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Highland pony

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The Highland Pony is a native Scottish pony, and is one of the largest of the mountain and moorland pony breeds of the British Isles. Its pedigree dates back to the 1880s. It was once a workhorse in the Scottish mainland and islands, but today is used for driving, trekking and general riding. They are hardy and tough, they rarely require shoeing, and are economical to keep.

Highland Pony
Gracie-rhs2005.jpg
Highland Pony Champion at the Royal Highland Show 2005
Country of originScotland
Breed standards

Breed characteristicsEdit

The Highland Pony is one of the three native breeds of the Scottish Highlands and Islands, the others are the Shetland Pony and the Eriskay Pony. Over many centuries, the breed has adapted to the variable and often severe climatic and environmental conditions of Scotland. The winter coat consists of a layer of strong, badger-like hair over a soft, dense undercoat, which enables this breed of pony to live out in all types of weather. This coat is shed in the spring to reveal a smooth summer coat. This essential hardiness is combined with a kindly nature and even temperament.[1]

 
A gray Highland Pony

The height of a Highland Pony is 13 to 14.2 hands (52 to 58 inches, 132 to 147 cm). The head is well-carried and alert, with a kindly eye, broad muzzle, and deep jowl. A reasonable length of neck goes from the withers with a good sloping shoulder, and well-placed forearms are desired. Ponies are to have a well-balanced and compact body with a deep chest, well-sprung ribs, powerful quarters with a well-developed thigh, strong gaskin, and clean, flat hocks. Desired traits also include flat hard bone, broad knees, short cannon bones, oblique pasterns, and well-shaped, broad, dark hooves.[1]

Feather hair behind the fetlocks is soft and silky. When Highland Ponies are shown, their manes and tails are kept natural, flowing, and untrimmed.

Highland Ponies are seen in a range of dun shades. The Highland Pony Society recognizes shade variations referred to as "mouse" (known in other breeds as grullo), "yellow" (bay dun), "grey" (dun with gray gene that lightens with age), and "cream" (a dun apparently also possessing a dilution factor).[1] Other, nonstandard terms, such as "fox dun", (describing a red dun) "oatmeal dun", and "biscuit dun" (describing a cream dun) are sometimes also used.[2] They also may be grey, seal brown, black, and occasionally bay or a shade of liver chestnut with a flaxen mane and tail.[1]

Dun-coloured ponies have primitive markings, which include a dorsal stripe and some show zebra markings on their legs. A transverse shoulder stripe is also often present. Foal coat colours often change and many ponies change colour gradually as they grow older. Others show a slight seasonal change in colour between winter and summer coats. "Broken" colours such as pinto are not allowed.[1]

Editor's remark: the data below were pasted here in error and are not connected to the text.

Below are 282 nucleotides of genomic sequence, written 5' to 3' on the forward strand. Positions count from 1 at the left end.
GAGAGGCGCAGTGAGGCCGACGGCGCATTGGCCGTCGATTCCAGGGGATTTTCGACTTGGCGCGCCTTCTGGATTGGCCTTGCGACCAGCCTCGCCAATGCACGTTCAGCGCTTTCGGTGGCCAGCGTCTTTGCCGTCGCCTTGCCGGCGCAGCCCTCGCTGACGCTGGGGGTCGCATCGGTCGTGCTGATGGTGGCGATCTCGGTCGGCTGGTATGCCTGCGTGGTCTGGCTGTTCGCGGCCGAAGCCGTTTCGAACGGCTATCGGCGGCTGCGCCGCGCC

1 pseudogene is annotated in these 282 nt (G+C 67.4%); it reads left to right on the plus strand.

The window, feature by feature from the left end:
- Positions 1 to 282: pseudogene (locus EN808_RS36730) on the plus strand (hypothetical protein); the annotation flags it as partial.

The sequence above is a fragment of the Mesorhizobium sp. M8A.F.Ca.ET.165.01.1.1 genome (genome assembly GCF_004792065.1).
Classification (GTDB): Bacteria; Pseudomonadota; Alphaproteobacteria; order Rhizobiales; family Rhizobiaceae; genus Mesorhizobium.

The Highland Pony Society actively discourages white markings of any description other than a small white star. Stallions with white markings other than a small star are not eligible for licensing by the Highland Pony Society. No white markings (other than a small star) nor white legs or white hooves are acceptable in the show ring.[1]

HistoryEdit

 
A bay Highland Pony under English saddle.

Tracing the history of the breed presents difficulties. In the earliest period of development of the domesticated breed, the two types were the small and light pony of the Western Isles, and the larger and heavier mainland-bred type. The larger animals were commonly called garrons, though the term is considered incorrect. Both types have integrated now, thus generally less distinction exists between the types within the Highland Pony breed. However, the phenotype of the smaller type survives in the rare Eriskay Pony.[3]

In the 16th century, French and Spanish horses, including the Percheron, were taken to the Scottish Highlands. In the 19th century, a Hackney type and the Fell Pony and Dales Pony were added.

The breed was originally bred to work on the small farms of Scotland, hauling timber and game, as well as ploughing. They are still used for such work, but are usually enjoyed as all-round ponies, good for jumping and trekking, due to their quietness, stamina, and ability to carry weight.

An estimated 5500 Highland Ponies remain in the world today, with most in Europe. Although some are still bred for their substance and stamina, the trend is to breed for a pony more suited for riding and driving. The breed is also commonly crossed with Thoroughbreds to produce good eventing horses. Despite increasing popularity, the breed is still categorised as category 4, "at risk", by the Rare Breeds Survival Trust.

See alsoEdit

ReferencesEdit

  1. ^ a b c d e f Highland Ponies: "Breed Characteristics" Highland Pony Society Web site. Accessed November 6, 2011
  2. ^ A. Douglas (5 June 2002). "Highland Colours". In Kirkcarrion Highland Ponies - Native Pony Information Pages. Archived from the original on 27 July 2002. Retrieved 2 November 2011.
  3. ^ Valerie Russell, A Highland Breed History

External linksEdit